Corporate branding as praxis - an emergent praxis! Situated, socially accomplished flows of activity that are strategically consequential for the direction and survival organization –It is unbelievable. The last issue was really good. So many people have left the magazine, and yet the last issue was so good. We are like kids who celebrate the fact that we can do a good magazine without the guidance from the top. –By collaborating with our AD I have learnt to understand what is in line with the style of this magazine. And the style clearly differs from the style of other fashion magazines. What distinguishes us from other magazines is the way we address the reader and …our sense of humour.
Corporate branding as praxis - a creative praxis! Creativity cannot be found in a person’s brain or embodied in the music s/he makes, instead creativity results from an interaction between a person’s thinking and the socio-cultural context (Csikszentmihalyi 1996) –We have a special atmosphere…we all want to participate…and so do I. It is a special thing that we have here in this community, and it is something that I would never give away.
Corporate branding as praxis - a continuous praxis! Rather than seeing organizational change as a realization of a top-down initiated plan, the ‘becoming- perspective’ treats change as an ongoing normal condition of organizational life (Ford & Ford 1994; Weick & Quinn 1999; Tsoukas & Chia 2002). Hence, change is grounded in continuous updates of work processes (Brown & Duguid 1991) and social practices (Tsoukas 1996). –It is important that we can simultaneously bring something new and maintain the good old stuff. –Our reader is loyal to our magazine for years! We need to maintain her interest by constantly offering her new things.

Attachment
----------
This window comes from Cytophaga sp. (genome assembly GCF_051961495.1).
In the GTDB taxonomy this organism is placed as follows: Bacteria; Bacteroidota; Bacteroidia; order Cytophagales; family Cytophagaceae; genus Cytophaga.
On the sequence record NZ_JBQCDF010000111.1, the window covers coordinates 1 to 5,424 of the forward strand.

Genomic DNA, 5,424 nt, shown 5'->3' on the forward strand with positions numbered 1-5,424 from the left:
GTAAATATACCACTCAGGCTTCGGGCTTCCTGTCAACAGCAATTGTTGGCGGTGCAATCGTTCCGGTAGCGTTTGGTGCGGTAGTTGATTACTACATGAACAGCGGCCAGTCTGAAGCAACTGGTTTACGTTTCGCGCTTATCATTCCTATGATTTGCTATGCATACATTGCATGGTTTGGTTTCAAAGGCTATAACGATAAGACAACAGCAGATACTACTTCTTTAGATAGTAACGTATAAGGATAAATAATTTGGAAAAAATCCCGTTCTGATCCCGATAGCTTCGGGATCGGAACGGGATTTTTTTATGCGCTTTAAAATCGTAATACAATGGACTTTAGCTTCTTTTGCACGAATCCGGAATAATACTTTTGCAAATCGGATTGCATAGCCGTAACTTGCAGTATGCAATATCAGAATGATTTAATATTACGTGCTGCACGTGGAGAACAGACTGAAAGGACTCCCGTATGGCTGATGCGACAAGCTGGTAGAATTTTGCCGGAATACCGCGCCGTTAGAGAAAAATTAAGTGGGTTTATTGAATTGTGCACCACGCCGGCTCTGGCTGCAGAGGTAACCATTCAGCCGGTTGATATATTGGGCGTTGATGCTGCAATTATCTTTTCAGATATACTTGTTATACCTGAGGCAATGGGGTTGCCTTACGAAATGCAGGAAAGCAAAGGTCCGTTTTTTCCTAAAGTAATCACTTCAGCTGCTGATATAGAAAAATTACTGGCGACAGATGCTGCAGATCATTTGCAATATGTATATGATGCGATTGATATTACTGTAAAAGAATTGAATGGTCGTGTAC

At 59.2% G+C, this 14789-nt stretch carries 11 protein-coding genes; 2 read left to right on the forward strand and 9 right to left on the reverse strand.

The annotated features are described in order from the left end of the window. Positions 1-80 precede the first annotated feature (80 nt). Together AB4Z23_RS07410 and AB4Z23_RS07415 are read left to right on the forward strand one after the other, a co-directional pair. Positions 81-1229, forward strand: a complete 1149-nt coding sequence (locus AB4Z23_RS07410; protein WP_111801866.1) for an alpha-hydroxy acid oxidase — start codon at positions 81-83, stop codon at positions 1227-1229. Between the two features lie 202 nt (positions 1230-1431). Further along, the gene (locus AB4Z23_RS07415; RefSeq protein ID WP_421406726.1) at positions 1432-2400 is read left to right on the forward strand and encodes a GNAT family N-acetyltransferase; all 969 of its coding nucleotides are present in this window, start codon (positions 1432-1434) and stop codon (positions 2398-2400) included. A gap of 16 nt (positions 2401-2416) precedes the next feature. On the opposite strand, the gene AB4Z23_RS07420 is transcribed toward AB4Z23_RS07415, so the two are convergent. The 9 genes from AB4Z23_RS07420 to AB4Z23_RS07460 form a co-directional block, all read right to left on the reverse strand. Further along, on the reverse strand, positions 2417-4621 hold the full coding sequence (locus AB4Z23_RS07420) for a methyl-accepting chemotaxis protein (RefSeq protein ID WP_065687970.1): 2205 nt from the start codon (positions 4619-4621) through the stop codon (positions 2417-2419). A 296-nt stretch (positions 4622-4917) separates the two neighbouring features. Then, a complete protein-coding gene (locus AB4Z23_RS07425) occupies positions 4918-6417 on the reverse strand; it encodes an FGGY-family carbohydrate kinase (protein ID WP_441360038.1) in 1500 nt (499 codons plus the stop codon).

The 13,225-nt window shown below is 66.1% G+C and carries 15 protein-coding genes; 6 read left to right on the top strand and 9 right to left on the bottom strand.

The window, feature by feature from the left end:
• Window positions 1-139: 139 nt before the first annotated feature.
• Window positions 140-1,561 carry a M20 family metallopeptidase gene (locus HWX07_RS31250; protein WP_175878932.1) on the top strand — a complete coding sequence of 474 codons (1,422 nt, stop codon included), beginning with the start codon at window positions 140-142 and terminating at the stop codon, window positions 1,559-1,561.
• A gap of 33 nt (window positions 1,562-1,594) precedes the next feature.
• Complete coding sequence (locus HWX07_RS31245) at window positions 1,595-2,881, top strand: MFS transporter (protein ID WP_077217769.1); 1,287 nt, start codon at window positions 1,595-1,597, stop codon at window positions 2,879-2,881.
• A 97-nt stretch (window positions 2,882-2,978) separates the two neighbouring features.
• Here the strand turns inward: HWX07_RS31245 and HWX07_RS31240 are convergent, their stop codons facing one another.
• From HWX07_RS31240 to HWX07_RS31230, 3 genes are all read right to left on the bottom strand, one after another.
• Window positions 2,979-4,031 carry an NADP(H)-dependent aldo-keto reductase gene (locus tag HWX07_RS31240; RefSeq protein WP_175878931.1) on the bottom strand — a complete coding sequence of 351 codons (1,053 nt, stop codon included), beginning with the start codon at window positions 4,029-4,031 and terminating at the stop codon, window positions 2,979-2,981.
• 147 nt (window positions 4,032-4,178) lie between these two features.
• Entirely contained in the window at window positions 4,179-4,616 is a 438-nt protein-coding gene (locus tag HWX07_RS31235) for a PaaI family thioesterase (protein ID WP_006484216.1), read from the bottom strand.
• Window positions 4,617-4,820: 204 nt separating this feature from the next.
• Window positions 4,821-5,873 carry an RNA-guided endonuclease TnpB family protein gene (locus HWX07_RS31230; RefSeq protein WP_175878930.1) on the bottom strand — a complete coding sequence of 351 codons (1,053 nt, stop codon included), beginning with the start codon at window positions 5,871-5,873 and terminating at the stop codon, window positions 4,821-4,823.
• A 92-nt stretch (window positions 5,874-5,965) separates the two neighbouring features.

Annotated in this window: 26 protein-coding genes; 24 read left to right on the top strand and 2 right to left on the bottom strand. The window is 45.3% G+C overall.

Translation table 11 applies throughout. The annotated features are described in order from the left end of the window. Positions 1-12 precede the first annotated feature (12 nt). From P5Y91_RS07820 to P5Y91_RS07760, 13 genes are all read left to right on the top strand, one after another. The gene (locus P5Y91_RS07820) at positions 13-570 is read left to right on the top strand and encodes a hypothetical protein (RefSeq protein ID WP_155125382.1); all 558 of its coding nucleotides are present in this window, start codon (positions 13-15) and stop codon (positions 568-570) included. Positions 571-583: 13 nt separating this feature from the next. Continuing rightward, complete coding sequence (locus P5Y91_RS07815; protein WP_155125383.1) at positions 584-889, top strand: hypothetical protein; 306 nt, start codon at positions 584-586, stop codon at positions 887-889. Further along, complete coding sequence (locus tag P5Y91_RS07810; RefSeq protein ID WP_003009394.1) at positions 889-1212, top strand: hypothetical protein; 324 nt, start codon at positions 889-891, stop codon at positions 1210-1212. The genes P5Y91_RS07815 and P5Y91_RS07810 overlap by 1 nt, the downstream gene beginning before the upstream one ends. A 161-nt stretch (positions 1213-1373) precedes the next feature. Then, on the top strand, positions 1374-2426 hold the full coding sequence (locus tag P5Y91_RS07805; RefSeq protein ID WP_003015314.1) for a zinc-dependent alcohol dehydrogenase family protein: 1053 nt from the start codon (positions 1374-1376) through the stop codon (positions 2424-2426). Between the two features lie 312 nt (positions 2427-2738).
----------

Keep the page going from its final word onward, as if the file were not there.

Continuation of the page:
Conclusion - Vaara & Whittington 2012 Their review shows how SAP research has helped to advance social theories in strategic management, offered alternatives to performance-dominated analyzes, broadened the scope in terms of organizations studied and promoted new methodologies. In particular, it has provided important insights into the tools and methods of strategy-making (practices), how strategy work takes place (praxis), and the role and identity of the actors involved (practitioners). However, we argue that there is a need to go further in the analysis of social practices to unleash the full potential of this perspective.
VISION CULTURE IMAGE Corporate Branding Corporate Branding as an interplay - Hatch and Schultz 2003 Corporate branding as an emergent, creative, continuous praxis Customers and employees as brand workers, as practitioners Practices mediating the building of the corporate brand